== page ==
Saving Central Park: A History and a Memoir
In the 1970s New York’s Central Park was a shambles. The Picturesque (sic.) design of landscape architects Frederick Law Olmsted and Calvert Vaux had virtually disappeared under a rash of graffiti, broken and trampled vegetation, and a general air of despondency and irretrievable beauty. While it would be far-fetched to claim that a single person was responsible for the turn-around restoration, Elizabeth Barlow Rogers’ innovations, energy, and persistence have been a vital factor in the Park’s restoration. Initially, as Park Administrator with the Central Park Task Force, her long-term vision was realized after proposing and implementing the Central Park Conservancy to draw together public and ‘serious’ private money to reclaim and modernize the original buildings and gardens.
In the mid-nineteenth century, human creativity and ‘back-breaking labor’ had transformed a rectangular space of 843 acres into a haven for all to visit and enjoy nature in the burgeoning city. Successive Parks Commissioners, ups and downs of the economy, and changing social mores challenged the Mission until now, as Rogers explains it, the Park has its own ‘in-house design/build/maintain landscape architectural firm,’ ensuring constant care.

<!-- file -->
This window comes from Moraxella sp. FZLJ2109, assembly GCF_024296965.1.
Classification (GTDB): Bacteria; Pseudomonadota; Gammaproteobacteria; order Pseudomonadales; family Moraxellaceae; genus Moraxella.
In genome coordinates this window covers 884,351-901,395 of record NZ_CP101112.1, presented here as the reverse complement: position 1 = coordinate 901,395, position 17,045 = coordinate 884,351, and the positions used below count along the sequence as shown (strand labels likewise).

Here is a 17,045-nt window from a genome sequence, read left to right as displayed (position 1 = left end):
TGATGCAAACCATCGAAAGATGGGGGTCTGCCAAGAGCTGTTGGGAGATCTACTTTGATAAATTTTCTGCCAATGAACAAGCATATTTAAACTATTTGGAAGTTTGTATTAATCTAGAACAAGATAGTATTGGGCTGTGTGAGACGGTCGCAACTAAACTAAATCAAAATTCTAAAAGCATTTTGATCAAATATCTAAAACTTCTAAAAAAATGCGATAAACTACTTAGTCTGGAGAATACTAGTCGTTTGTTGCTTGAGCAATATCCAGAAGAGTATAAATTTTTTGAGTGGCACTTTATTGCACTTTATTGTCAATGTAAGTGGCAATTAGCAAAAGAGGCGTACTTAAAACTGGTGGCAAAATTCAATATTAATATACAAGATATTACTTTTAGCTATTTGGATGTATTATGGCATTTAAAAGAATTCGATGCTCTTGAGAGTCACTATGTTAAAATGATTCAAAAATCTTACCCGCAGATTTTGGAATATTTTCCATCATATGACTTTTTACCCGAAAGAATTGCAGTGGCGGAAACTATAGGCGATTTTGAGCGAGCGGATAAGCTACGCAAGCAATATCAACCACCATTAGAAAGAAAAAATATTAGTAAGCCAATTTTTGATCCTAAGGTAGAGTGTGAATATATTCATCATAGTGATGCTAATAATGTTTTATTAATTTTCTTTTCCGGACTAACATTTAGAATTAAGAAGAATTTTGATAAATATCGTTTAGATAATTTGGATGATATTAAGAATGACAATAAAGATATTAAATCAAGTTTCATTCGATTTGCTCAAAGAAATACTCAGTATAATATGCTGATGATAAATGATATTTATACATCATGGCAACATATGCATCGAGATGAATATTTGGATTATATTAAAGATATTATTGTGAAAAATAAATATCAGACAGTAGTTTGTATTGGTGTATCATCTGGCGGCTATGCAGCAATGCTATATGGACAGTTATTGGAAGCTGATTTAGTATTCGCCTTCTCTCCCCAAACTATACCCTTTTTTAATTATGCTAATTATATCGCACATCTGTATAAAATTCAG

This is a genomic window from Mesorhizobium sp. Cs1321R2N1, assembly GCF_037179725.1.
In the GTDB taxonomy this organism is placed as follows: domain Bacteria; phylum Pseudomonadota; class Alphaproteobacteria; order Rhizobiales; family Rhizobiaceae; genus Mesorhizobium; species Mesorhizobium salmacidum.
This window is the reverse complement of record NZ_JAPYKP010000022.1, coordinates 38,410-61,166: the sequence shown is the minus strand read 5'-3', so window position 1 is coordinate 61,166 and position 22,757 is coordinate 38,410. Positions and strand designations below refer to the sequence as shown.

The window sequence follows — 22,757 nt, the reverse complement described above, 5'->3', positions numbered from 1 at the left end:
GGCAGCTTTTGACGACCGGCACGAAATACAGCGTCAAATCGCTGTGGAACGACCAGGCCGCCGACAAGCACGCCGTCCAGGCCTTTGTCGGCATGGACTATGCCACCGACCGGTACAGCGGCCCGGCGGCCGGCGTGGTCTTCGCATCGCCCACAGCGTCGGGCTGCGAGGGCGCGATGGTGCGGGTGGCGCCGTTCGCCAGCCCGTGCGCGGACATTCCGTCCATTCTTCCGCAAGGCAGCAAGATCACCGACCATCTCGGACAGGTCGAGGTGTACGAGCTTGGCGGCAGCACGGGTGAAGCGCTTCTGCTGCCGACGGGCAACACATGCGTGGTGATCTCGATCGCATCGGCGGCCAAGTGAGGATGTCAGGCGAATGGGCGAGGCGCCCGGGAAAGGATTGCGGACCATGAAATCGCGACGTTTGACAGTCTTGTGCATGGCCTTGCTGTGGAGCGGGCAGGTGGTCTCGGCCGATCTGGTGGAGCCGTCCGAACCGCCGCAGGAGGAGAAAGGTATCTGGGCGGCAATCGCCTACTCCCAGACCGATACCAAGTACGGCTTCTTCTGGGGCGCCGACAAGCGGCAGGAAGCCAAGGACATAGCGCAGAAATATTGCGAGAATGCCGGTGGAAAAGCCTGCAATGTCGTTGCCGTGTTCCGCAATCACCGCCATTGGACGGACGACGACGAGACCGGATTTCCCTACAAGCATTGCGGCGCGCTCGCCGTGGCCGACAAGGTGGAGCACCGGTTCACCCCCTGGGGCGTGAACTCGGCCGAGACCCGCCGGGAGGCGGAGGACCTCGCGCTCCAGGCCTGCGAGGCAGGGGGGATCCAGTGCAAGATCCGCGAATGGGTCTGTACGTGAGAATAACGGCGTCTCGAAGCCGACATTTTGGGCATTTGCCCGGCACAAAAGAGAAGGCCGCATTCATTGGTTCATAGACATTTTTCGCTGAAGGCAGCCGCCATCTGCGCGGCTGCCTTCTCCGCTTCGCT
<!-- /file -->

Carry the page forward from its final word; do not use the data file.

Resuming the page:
No doubt Saving Central Park, with numerous past and present photographic images, is especially significant to New Yorkers and the Park’s visitors, but the book is also a compelling memoir. One further bonus: Annie Leibovitz’s cover portrait of the author in an exquisite park setting.
|Author||Elizabeth Barlow Rogers|
|Page Count||336 pages|
|Amazon||Buy this Book|
|Category||Biographies & Memoirs|